This court addressed the question of appellate jurisdiction of the district court over decisions of the Louisiana Board of Commerce and Industry (the Board) regarding ad valorem tax exemptions in Boeing Company v. Louisiana Department of Economic Development.4 We found the regulation and control of ad valorem tax exemptions, constitutionally delegated to the Board and the governor, are traditionally and historically matters handled by the executive branch and thus are not civil matters within the meaning of Louisiana Constitution article V, section 16(A).5
Plaintiffs, however, rely on the court's statement in Boeing that the right of judicial scrutiny exists when there is a claim of deprivation of a constitutionally-protected right, the assertion that the agency action exceeded constitutional authority, or an allegation that the action of an administrative agency exceeded its legislative grant of authority.6 Plaintiffs allege in their petition that the Board “exceeded its constitutional authority in authorizing, proposing to authorize, or enter into” the contract for ad valorem tax exemption because Rollins was “not authorized to receive an industrial tax exemption under the Louisiana Constitution .” They contend this allegation is sufficient to bring this action within the district court's original jurisdiction. The district court agreed, citing Boeing.
Despite the artful wording of their petition, plaintiffs' suit is nothing more than an attempt to have the district court overrule the decision of the Board on whether to grant an ad valorem tax exemption. In Boeing, the court looked at the subject matter of the suit “[i]rrespective of the parties' classification.” 7 The Board is authorized by the Louisiana Constitution, article VII, section 21(F), to “enter into contracts for the exemption from ad valorem taxes of a new manufacturing establishment or an addition to an existing manufacturing establishment, on such terms and conditions as the board, with the approval of the governor, deems in the best interest of the state.” This broad grant of authority gives the Board great latitude in making decisions on whether to grant a tax exemption.8 The decision in this case to grant the exemption to Rollins was within the Board's constitutional authority, and thus the district court had no subject matter jurisdiction.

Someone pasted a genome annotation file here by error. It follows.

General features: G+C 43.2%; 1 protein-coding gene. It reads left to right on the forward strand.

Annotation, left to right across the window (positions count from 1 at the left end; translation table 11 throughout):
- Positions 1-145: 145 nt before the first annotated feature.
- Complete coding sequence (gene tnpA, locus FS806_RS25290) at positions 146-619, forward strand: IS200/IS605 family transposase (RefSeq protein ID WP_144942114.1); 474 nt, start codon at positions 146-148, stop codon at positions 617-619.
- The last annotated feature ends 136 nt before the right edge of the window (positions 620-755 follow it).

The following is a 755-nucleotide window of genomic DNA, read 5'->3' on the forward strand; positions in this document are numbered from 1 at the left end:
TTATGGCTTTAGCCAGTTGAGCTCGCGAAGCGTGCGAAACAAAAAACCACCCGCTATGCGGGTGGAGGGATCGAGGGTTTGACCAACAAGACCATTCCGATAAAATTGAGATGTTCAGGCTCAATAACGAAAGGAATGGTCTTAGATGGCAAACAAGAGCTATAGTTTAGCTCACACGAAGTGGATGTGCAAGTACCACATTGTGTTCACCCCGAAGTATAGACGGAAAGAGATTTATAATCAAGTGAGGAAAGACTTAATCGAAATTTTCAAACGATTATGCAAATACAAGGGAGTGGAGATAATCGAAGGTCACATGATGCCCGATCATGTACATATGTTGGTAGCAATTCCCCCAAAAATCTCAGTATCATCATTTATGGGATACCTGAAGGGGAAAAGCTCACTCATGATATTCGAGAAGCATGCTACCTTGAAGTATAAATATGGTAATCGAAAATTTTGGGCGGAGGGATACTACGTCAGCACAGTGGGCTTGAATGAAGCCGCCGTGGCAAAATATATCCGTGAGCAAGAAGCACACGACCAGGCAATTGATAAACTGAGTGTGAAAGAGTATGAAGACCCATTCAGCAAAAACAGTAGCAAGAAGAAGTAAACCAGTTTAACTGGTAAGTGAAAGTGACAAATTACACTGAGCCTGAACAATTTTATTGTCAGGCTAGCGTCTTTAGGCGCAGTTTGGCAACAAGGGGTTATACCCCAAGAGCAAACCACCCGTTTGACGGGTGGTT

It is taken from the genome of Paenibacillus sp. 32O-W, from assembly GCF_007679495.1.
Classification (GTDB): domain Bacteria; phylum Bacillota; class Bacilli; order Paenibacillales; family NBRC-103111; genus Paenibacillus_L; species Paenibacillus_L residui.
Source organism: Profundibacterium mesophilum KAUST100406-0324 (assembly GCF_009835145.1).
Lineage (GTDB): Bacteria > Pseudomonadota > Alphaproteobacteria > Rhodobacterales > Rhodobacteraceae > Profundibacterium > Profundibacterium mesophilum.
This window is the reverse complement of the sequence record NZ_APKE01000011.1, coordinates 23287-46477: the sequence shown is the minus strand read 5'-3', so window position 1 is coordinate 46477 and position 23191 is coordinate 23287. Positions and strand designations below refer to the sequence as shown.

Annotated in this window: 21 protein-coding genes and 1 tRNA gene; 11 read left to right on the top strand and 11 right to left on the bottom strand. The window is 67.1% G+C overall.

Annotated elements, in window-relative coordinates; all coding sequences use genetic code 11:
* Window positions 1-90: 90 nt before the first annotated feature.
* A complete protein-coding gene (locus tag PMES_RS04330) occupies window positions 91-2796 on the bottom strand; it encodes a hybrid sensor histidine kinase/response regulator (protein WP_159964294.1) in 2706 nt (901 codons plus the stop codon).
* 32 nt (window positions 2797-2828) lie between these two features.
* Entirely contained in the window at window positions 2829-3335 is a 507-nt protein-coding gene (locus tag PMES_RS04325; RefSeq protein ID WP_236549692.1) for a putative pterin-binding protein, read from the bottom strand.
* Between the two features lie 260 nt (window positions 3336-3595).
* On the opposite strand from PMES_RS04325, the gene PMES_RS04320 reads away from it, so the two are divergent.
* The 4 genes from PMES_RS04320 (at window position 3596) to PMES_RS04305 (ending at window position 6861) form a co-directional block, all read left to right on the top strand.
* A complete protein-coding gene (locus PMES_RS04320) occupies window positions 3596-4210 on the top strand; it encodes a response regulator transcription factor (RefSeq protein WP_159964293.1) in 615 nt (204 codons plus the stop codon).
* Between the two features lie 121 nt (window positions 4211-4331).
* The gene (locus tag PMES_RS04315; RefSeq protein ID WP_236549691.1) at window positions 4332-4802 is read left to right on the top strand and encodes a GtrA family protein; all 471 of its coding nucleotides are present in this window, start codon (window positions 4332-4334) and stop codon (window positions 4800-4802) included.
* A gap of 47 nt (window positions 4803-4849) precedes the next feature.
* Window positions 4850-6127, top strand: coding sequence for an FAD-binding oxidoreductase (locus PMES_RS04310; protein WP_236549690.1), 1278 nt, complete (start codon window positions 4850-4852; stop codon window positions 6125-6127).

I respectfully dissent.
FN1. Star Enterprise v. State, 95-1980, p. 11 (La.App. 1st Cir.6/28/96), 676 So.2d 827, 833, writ denied, 96-1983 (La.3/14/97), 689 So.2d 1383.. FN1. Star Enterprise v. State, 95-1980, p. 11 (La.App. 1st Cir.6/28/96), 676 So.2d 827, 833, writ denied, 96-1983 (La.3/14/97), 689 So.2d 1383.
2. 567 So.2d 75 (La.1990).
3. 588 So.2d 367 (La.1991).
4. 94-0971 (La.App. 1st Cir.6/23/95), 657 So.2d 652.
5. Id. at pg. 12, 657 So.2d at 659.
6. Id. at p. 8, 657 So.2d at 657.
7. Id. at p. 12, 657 So.2d at 659.
8. Id. at p. 11, 657 So.2d at 659.
SHORTESS, C.J., dissents with reasons.